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83 Comments To "Richard Land: We’ll go to jail"

#1 Comment By Doug Indeap On February 9, 2012 @ 5:32 pm

Largely lost in the fuming over some supposed moral dilemma is that THE HEALTH CARE LAW DOES NOT FORCE EMPLOYERS TO ACT CONTRARY TO THEIR BELIEFS–unless one supposes the employers’ religion forbids even payment of money to the government (all of us should enjoy such a religion). In keeping with the law, those with conscientious objections to providing their employees with qualifying health plans may decline to provide any health plans and pay an assessment instead or, alternatively, provide plans that do not qualify (e.g., without provisions they dislike) and pay lower assessments.

No moral dilemma, no need for an exemption. That the employers must at least pay an assessment is hardly justification for an exemption. In other contexts, for instance, we have relieved conscientious objectors from required military service, requiring them instead to provide alternative service in noncombatant roles or useful civilian work. In any event, paying assessment does not pose a moral dilemma, but rather a garden-variety gripe common to most taxpayers–who don’t much like paying taxes and who object to this or that action of the government. Should each of us feel free to deduct from our taxes the portion that we figure would be spent on those actions (e.g., wars, health care, teaching evolution, subsidizing churches, whatever) each of us opposes? The hue and cry for an exemption is predicated on the false claim–or, more plainly, lie–that employers otherwise are forced to act contrary to their religions.

Questions about the government requiring or prohibiting something that conflicts with someone’s faith are entirely real, but not new. The courts have confronted such issues and have generally ruled that under the Constitution the government cannot enact laws specifically aimed at a particular religion (which would be regarded a constraint on religious liberty contrary to the First Amendment), but can enact laws generally applicable to everyone or at least broad classes of people (e.g., laws concerning pollution, contracts, fraud, crimes, discrimination, employment, etc.) and can require everyone, including those who may object on religious grounds, to abide by them. Were it otherwise and people could opt out of this or that law with the excuse that their religion requires or allows it, the government and the rule of law could hardly operate.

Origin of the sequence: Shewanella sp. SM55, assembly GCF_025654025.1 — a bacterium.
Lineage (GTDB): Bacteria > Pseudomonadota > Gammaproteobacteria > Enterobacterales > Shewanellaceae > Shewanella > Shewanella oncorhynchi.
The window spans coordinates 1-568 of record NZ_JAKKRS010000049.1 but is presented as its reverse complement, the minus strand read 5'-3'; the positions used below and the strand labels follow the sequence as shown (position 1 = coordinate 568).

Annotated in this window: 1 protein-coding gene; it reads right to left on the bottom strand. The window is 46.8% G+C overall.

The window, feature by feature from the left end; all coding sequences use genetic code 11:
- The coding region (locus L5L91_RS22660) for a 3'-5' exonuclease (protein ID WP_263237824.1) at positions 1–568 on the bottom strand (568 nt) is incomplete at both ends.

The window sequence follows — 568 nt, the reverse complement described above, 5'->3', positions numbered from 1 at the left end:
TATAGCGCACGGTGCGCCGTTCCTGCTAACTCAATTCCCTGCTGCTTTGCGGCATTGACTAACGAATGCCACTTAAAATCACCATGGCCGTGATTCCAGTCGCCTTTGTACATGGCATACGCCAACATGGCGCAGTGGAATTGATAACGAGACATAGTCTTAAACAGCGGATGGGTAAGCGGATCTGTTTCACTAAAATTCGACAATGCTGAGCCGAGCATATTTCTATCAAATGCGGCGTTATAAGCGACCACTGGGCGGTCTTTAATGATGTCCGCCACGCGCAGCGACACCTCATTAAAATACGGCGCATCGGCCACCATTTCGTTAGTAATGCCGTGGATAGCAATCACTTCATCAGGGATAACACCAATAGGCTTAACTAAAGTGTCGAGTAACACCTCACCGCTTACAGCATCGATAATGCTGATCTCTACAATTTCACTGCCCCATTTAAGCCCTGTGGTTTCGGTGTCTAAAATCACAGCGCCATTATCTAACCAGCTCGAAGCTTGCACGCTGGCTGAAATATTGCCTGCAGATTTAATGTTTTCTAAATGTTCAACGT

#2 Comment By cp On February 9, 2012 @ 5:32 pm

Fred,

I’d add Mormon polygamy to the list of things that don’t qualify for 1st Amendment protection.

Catholic teaching has long been that a Catholic cannot refuse to pay that portion of taxes which funds things that the Catholic Church finds morally offensive, from capital punishment to pre-emptive war to state-sponsored torture and murder.

Insurance pools being akin to tax pools, it seems to me that the Catholic Church’s official teaching on the payment of taxes undermines its argument on this front.

#3 Comment By JonF On February 9, 2012 @ 5:36 pm

Re: . Single payer is nuts for a country already on the verge of bankruptcy

We are no more on the verge of bankruptcy than I am on the verge of being elected Pope.
Good grief.
As while I can think of valid (though maybe not dispositive) objections to single payor the cost is not one or them. Single payor is CHEAPER.
The single (almost sole) out-of-control factor in the federal budget is healthcare– and it’s out of control for everyone, the private sector too. A monopsony (look it up) would hold prices to their lowest possible level.

#4 Comment By alkali On February 9, 2012 @ 5:53 pm

To try to engage with this more directly:

Speaking an unimaginative and un-empathetic leftwinger, I genuinely do get it that the Obama administration shouldn’t literally force bishops to buy condoms. But that’s not what’s being proposed here.

Here, the connection between the church and the particular thing that the church objects to seems at least to me to be pretty attenuated. The question is whether how church-affiliated institutions that have secular counterparts and that employ non-church members (i.e., not churches or seminaries themselves) can be required to provide certain insurance coverage that their employees are not obliged to make use of. And we’re not talking “required” in the at-gunpoint sense: if an institution did not provide the contraception-included coverage, it would have to pay a penalty of $2,000 for each employee who declined the contraception-minus coverage in favor of buying his or her own coverage. (If I’m reading the statute right, that’s how it works.)

In addition, there are significant practical objections to providing a broader exemption then what the administration has proposed. Should it apply to business owned by church members? What about ob/gyn visits that include discussions of contraception? What about other religious groups that have objections to other medical procedures, e.g., Christian Scientists or Jehovah’s Witnesses?

I take it that the RCC recognizes in other contexts that there are limits to the principle that the government can’t force someone to pay for something the RCC objects to. For example, federal and state governments pay for all sorts of things the RCC might object to (including family planning programs, and insurance coverage for government employees that includes contraception). But Catholic hospitals still collect and pay withholding tax like other employers.